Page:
In a surprising twist, Alaska wants to buy Hawaiian.
Alaska Air Group reached a deal to buy struggling Hawaiian Airlines in the latest round of U.S. airline consolidation.
The deal would have the Seattle-based group buy Hawaiian for $18 per share in an all-cash transaction valued at $1.9 billion including Hawaiian’s debt. Alaska Air Group, which owns Alaska Airlines and regional Horizon Air, will continue to operate Hawaiian as an independent brand and airline within the group. It will remain based in Seattle and led by CEO Ben Minicucci.
“This combination is an exciting next step in our collective journey to provide a better travel experience for our guests and expand options for West Coast and Hawai’i travelers,” Minicucci said in a statement Sunday.
Hawaiian CEO Peter Ingram added: “With the additional scale and resources that this transaction with Alaska Airlines brings, we will be able to accelerate investments in our guest experience and technology, while maintaining the Hawaiian Airlines brand.”
Alaska said it plans to expand Hawaiian’s Honolulu hub to enable “greater international connectivity for West Coast travelers throughout the Asia-Pacific region.”
Alaska is the sixth-largest U.S. airline by seats, and Hawaiian is the 10th-largest, according to Cirium Diio schedule data. Together they would be the fifth-largest carrier behind American Airlines, Southwest Airlines, Delta Air Lines, and United Airlines. And, if JetBlue Airways and Spirit win court approval of their proposed merger, they’d be the fifth-largest and Alaska-Hawaiian would be the sixth.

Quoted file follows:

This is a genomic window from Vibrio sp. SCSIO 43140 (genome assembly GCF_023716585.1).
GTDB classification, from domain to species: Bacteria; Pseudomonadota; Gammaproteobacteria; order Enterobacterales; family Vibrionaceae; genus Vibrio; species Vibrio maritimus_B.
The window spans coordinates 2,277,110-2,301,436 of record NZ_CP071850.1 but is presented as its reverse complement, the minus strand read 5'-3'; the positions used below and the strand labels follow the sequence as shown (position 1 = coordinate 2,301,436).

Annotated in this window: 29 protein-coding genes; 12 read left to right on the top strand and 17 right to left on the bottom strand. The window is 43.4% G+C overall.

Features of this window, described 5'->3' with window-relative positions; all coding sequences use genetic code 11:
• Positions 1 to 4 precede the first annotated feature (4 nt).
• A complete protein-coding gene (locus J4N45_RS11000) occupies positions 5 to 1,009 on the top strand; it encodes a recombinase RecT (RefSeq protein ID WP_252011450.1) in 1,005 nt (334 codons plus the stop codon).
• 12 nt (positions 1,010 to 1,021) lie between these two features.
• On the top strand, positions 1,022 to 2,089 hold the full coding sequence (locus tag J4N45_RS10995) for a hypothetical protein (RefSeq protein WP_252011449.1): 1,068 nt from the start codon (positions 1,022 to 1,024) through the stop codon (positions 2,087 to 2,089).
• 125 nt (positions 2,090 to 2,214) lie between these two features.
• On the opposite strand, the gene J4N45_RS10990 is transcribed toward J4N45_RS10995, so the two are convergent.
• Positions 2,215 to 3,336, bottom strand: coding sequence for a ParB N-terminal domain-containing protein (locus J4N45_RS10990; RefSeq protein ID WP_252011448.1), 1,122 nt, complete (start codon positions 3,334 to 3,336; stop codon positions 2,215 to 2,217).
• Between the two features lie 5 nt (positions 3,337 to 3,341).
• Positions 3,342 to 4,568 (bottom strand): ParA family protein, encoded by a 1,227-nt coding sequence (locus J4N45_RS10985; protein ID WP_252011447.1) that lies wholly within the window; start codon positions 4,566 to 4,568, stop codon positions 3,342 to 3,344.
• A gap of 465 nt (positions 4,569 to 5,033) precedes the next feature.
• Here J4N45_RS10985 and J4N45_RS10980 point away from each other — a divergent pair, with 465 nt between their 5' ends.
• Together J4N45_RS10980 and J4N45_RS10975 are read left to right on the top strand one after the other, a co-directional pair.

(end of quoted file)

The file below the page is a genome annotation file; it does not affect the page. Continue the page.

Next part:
Whether the Alaska-Hawaiian deal can win U.S. Justice Department approval remains the be seen. The regulator has taken a firm stance against consolidation in the airline industry. It successfully sued to unwind the American and JetBlue alliance in the northeast, and has gone to trial to block JetBlue’s proposed takeover of Spirit.
Hawaiian has struggled to return to profitability since the pandemic. The airline has faced a number of challenges, including the slow recovery of the important Japanese visitor market to Hawaii and, more recently, the issues with Pratt & Whitney geared turbofan engines that power its Airbus A321neos. The latter has forced Hawaiian to ground as many as four aircraft at a time — nearly a quarter of its A321neo fleet — for inspections.
The expanded Alaska Air Group would operate 365 aircraft — including Airbus A330s and A321neos, and Boeing 717s and 737s — and have firm orders for another 119 planes, including 737s and Boeing 787s. It would serve 138 destinations and be part of the global Oneworld alliance.
Alaska plans to seek approval from Hawaiian’s shareholders in the first quarter. Deal close, which requires Justice Department approval, will take 12-18 months — or by as late as June 2025.
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Photo credit: Alaska plans to buy operate Hawaiian and operate it as a separate brand. Eric Salard / Wikimedia Commons